Why Gardening is an Excellent Quarantine Activity
We are all stuck at home in some capacity. Whether we only leave our homes for groceries and physical exercise or have a job that has allowed employees back into the workplace, we still aren’t going freely about our lives like we were pre-pandemic. We have bottled up our stress about finances, work and school tasks, and caring extra for loved ones. The isolation has most likely impacted our mental health as well. Gardening is a fantastic activity to take up or revisit during this time because it allows you to find some peace in nature and physically distance yourself too.
Most notably, gardening is great for your mental health. If you’re able to garden outside you can enjoy the fresh air and get some vitamin D! It can be relaxing to feel the breeze as you tend to your plants.
Plants and Your Mental Health
I think the most significant benefit for me is the mindfulness practice I get while working with my flowers and other plants. You can focus on one thing at a time and physically move the different textured materials as you work. When my mind is running 100 miles a minute with to-do lists, putting my hands in the dirt seems to distract and calm my thoughts. Feeling the coolness and the dampness as I water my plants is a humbling experience.
Your plants will also be growing and changing; just like the world we live in, there are different changes every day. It can be an act of reflection to apply the growth mentality of gardening to our daily lives. Learning is a big part of gardening, and even the most experienced gardeners have to problem-solve as issues arise.
As we put in the effort to help our plants grow, a sense of responsibility is apparent. You want to keep your plants alive! Some people even name their plants and take the ultimate title of being a plant parent. You can read my thoughts on plant parenthood and the millennial drive to fill their spaces with living “plant babies” here. It gives some individuals a true sense of purpose to nurture their plants and check up on them each day or so. It’s satisfying to see a new leaf or a bud opening up with a beautiful flower after all your hard work. Having a little plant friend (or many plant friends!) to sit with is incredibly lovely. Although they don’t talk in conversation, they still are living beings!
Gardening is often an individualistic activity with little need for physical collaboration for day to day maintenance. It makes for a great quarantine activity because you can maintain physical distancing recommendations.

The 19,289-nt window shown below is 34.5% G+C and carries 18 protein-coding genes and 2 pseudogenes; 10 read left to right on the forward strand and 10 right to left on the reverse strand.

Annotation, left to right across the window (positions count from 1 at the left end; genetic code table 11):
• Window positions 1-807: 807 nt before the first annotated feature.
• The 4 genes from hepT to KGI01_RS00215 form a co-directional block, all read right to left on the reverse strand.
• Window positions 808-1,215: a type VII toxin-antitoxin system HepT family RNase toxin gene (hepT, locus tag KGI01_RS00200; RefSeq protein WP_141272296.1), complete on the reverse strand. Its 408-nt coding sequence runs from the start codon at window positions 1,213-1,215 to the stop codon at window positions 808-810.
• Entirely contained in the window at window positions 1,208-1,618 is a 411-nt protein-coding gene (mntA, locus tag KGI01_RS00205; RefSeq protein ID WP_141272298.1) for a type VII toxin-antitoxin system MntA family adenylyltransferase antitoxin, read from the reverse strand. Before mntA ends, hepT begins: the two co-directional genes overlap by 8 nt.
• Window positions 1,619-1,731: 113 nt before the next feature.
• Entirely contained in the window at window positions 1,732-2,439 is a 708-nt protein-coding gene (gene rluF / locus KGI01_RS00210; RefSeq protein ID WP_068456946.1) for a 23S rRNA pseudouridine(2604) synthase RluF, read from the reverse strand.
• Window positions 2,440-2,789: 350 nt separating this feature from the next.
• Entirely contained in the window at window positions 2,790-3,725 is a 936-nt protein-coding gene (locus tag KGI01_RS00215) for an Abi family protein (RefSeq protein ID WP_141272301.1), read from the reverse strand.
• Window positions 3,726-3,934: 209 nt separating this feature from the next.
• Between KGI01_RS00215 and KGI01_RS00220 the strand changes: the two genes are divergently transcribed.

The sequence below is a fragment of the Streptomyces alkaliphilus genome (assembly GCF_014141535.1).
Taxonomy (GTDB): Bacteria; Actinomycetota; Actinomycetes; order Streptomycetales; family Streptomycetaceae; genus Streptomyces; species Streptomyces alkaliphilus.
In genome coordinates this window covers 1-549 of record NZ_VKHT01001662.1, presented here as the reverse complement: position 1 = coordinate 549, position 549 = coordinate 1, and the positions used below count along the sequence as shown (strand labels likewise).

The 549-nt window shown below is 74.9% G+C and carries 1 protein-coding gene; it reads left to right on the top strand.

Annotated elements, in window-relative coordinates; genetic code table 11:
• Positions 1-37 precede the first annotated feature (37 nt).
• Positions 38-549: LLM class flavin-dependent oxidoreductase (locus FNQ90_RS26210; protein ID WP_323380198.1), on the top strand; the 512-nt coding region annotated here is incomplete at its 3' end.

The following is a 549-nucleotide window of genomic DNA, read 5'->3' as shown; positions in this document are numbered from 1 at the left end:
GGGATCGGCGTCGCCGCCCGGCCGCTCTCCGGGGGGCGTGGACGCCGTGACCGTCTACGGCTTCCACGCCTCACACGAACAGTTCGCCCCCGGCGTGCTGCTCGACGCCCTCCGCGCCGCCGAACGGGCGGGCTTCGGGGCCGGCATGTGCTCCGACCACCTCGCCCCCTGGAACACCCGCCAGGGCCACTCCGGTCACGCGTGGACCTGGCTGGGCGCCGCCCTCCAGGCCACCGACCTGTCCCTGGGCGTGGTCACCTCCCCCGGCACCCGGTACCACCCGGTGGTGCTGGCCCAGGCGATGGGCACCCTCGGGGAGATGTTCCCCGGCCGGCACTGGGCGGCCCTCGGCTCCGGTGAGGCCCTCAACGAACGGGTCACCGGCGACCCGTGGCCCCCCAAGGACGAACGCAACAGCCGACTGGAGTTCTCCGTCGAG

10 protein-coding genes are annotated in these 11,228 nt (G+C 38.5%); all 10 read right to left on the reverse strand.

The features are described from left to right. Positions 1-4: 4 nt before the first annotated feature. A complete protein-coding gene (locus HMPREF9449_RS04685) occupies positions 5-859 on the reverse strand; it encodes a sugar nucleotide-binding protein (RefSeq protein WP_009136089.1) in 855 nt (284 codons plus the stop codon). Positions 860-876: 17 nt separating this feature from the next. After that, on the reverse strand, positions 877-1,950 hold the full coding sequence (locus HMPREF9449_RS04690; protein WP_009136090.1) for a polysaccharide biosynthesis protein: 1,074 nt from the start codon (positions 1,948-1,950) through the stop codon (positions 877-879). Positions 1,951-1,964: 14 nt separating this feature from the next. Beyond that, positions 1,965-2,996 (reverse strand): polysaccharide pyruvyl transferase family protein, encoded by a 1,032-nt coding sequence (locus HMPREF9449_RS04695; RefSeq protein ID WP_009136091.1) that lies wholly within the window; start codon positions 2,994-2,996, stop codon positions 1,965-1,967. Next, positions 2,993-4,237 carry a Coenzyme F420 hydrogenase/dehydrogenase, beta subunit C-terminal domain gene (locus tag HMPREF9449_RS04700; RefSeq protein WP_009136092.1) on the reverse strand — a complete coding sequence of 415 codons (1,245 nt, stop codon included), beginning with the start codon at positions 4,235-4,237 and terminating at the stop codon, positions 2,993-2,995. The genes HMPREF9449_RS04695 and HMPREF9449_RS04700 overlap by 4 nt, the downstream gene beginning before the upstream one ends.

Growing Your Groceries
If you’re looking to further limit your contact with other people, you can eliminate an entire area of the grocery store from your typical route by growing your herbs, fruits, and vegetables at home. Many can be grown in containers on balconies, or directly inside your living space. My favourite herbs to grow can be found here, but there are also tomatoes, pumpkins, carrots, potatoes, snap peas, and cucumbers growing in my family’s garden. If you’re limited to indoors-only, you can still manage to grow a few essentials!
While many grocery stores have small plant and garden sections, most garden centres have opened up now in Ontario. With the vast rows of plants, it’s relatively easy to social distance. The plant you’re looking for is probably on a long rack with many nearly-identical plants from which to choose. It’s not like at a grocery store when you only want the strawberry-flavoured Pocky, and there’s only one product spot of it amongst hundreds of other items on the shelf. I ended up visiting a garden centre last week for the first time since March. It was an easy shopping process. The proper protocols were in place, such as wearing masks, sanitizing, staying in specific lanes, and overall distancing from other staff and customers.
Finally, if you have little ones or even older children at home, you can garden together for a bonding and an educational opportunity. Learning the basics of gardening is not only fun but a life skill as well, especially as we turn to more sustainable solutions as a society.
I have found pleasure in tending to my plants over the past few months. Starting with my smallest succulents to my largest leafy tropicals inside, continuing with my favourite tiny alyssum to the large panicle hydrangeas, each plant has different care needs and beauty within it. Summer is a perfect time to find the motivation to add some plants into your life. If you’ve been thinking about it and need a push, then the time is now. Get growing!
Sarah Tyler is a public relations – corporate communications graduate student. She runs her blog, Well-Grown Home, and the accompanying Instagram account as part of her digital media classes at Seneca College. Sarah provides inspiration and helpful tips to make your living space vivacious. She focuses on beginner gardening and indoor plants.